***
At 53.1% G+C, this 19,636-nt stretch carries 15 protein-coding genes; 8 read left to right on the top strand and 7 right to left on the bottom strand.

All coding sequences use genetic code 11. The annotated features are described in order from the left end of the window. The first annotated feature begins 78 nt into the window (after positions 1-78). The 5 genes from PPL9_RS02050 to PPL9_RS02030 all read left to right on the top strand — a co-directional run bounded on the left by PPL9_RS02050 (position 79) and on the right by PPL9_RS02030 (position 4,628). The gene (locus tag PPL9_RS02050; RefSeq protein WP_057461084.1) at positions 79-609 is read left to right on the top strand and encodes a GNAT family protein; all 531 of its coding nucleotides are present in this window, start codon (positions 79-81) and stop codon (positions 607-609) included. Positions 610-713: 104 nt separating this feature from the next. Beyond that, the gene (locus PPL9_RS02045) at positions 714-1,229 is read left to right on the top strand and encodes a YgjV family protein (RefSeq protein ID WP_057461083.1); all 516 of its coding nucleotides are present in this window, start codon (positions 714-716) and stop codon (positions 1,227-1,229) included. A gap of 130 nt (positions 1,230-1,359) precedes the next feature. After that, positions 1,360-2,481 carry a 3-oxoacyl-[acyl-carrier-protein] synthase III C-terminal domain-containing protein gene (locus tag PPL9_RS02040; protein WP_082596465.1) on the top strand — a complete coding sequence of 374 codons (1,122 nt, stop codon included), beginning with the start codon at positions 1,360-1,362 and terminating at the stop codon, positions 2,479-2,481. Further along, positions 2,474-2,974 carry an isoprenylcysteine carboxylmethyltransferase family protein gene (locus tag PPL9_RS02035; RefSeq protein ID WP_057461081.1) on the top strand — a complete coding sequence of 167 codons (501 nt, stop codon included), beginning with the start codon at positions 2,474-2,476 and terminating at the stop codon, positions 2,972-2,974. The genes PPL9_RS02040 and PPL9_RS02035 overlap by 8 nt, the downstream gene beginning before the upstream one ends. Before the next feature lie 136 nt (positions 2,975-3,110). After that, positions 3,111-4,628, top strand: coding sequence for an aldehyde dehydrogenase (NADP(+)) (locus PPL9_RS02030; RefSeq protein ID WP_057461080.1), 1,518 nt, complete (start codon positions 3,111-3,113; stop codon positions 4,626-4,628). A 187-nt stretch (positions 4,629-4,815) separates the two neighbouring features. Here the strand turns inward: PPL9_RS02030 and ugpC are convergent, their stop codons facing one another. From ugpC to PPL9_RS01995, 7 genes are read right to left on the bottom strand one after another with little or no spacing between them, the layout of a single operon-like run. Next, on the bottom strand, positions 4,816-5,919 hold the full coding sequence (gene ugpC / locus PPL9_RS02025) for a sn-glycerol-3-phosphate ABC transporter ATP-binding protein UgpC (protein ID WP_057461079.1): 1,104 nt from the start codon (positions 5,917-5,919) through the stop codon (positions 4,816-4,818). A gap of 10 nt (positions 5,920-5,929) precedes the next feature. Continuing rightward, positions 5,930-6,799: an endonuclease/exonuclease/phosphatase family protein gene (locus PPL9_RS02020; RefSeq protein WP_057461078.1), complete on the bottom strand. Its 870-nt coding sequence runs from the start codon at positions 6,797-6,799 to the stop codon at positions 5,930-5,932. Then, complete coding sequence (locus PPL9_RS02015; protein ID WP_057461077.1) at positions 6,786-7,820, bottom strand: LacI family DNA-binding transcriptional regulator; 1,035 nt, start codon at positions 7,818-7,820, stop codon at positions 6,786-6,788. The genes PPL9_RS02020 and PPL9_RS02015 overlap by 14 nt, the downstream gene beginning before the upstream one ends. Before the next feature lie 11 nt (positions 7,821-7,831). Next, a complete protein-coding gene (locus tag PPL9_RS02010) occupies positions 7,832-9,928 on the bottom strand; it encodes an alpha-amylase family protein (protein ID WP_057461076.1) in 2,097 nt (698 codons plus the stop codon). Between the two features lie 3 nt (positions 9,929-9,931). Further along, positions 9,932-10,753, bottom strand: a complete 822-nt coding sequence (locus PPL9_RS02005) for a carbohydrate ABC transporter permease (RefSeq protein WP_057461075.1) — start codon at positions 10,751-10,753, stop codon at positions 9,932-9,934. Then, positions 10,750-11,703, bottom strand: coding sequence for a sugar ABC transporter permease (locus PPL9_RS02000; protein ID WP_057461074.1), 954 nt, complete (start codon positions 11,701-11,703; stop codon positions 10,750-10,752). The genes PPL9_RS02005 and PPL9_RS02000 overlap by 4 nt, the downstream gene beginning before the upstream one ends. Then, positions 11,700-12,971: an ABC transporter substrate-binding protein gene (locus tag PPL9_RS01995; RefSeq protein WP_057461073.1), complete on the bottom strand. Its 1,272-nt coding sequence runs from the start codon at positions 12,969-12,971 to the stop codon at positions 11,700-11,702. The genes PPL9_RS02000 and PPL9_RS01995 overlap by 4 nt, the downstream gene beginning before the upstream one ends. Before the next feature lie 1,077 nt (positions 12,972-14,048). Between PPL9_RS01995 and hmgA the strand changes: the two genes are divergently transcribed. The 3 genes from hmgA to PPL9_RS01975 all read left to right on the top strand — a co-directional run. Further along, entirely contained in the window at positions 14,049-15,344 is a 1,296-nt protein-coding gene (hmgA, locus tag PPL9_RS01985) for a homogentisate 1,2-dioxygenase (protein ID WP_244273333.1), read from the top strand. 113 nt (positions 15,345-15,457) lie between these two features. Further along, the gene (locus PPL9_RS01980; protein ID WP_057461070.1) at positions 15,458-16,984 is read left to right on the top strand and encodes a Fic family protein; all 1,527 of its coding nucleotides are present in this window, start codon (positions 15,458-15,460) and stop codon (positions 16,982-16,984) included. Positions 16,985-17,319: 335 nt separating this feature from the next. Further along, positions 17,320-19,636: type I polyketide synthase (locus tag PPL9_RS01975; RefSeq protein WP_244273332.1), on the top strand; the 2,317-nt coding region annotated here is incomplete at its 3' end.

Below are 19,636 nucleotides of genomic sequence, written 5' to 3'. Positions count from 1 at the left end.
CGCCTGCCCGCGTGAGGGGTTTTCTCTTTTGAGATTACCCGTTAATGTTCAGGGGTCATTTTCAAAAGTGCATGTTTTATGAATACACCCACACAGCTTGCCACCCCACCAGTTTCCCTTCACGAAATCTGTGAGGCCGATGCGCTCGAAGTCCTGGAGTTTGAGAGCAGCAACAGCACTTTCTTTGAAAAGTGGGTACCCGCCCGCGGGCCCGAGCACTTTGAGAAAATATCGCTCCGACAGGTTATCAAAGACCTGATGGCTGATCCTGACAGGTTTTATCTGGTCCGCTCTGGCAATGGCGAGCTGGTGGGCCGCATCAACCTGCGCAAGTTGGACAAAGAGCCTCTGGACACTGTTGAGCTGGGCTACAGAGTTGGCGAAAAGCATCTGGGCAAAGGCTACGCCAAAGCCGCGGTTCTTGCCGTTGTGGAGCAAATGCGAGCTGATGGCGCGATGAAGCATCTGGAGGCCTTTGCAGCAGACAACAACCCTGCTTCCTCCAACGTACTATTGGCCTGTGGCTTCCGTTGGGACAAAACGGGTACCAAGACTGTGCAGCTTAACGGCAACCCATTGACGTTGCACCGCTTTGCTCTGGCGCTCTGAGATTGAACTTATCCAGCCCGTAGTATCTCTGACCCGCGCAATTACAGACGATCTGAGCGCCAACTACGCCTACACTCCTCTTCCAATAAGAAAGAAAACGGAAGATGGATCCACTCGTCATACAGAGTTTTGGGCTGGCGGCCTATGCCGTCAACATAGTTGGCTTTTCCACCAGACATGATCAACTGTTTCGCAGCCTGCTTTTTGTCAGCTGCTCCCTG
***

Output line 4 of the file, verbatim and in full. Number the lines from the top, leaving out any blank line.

CGCCTGCCCGCGTGAGGGGTTTTCTCTTTTGAGATTACCCGTTAATGTTCAGGGGTCATTTTCAAAAGTGCATGTTTTATGAATACACCCACACAGCTTGCCACCCCACCAGTTTCCCTTCACGAAATCTGTGAGGCCGATGCGCTCGAAGTCCTGGAGTTTGAGAGCAGCAACAGCACTTTCTTTGAAAAGTGGGTACCCGCCCGCGGGCCCGAGCACTTTGAGAAAATATCGCTCCGACAGGTTATCAAAGACCTGATGGCTGATCCTGACAGGTTTTATCTGGTCCGCTCTGGCAATGGCGAGCTGGTGGGCCGCATCAACCTGCGCAAGTTGGACAAAGAGCCTCTGGACACTGTTGAGCTGGGCTACAGAGTTGGCGAAAAGCATCTGGGCAAAGGCTACGCCAAAGCCGCGGTTCTTGCCGTTGTGGAGCAAATGCGAGCTGATGGCGCGATGAAGCATCTGGAGGCCTTTGCAGCAGACAACAACCCTGCTTCCTCCAACGTACTATTGGCCTGTGGCTTCCGTTGGGACAAAACGGGTACCAAGACTGTGCAGCTTAACGGCAACCCATTGACGTTGCACCGCTTTGCTCTGGCGCTCTGAGATTGAACTTATCCAGCCCGTAGTATCTCTGACCCGCGCAATTACAGACGATCTGAGCGCCAACTACGCCTACACTCCTCTTCCAATAAGAAAGAAAACGGAAGATGGATCCACTCGTCATACAGAGTTTTGGGCTGGCGGCCTATGCCGTCAACATAGTTGGCTTTTCCACCAGACATGATCAACTGTTTCGCAGCCTGCTTTTTGTCAGCTGCTCCCTG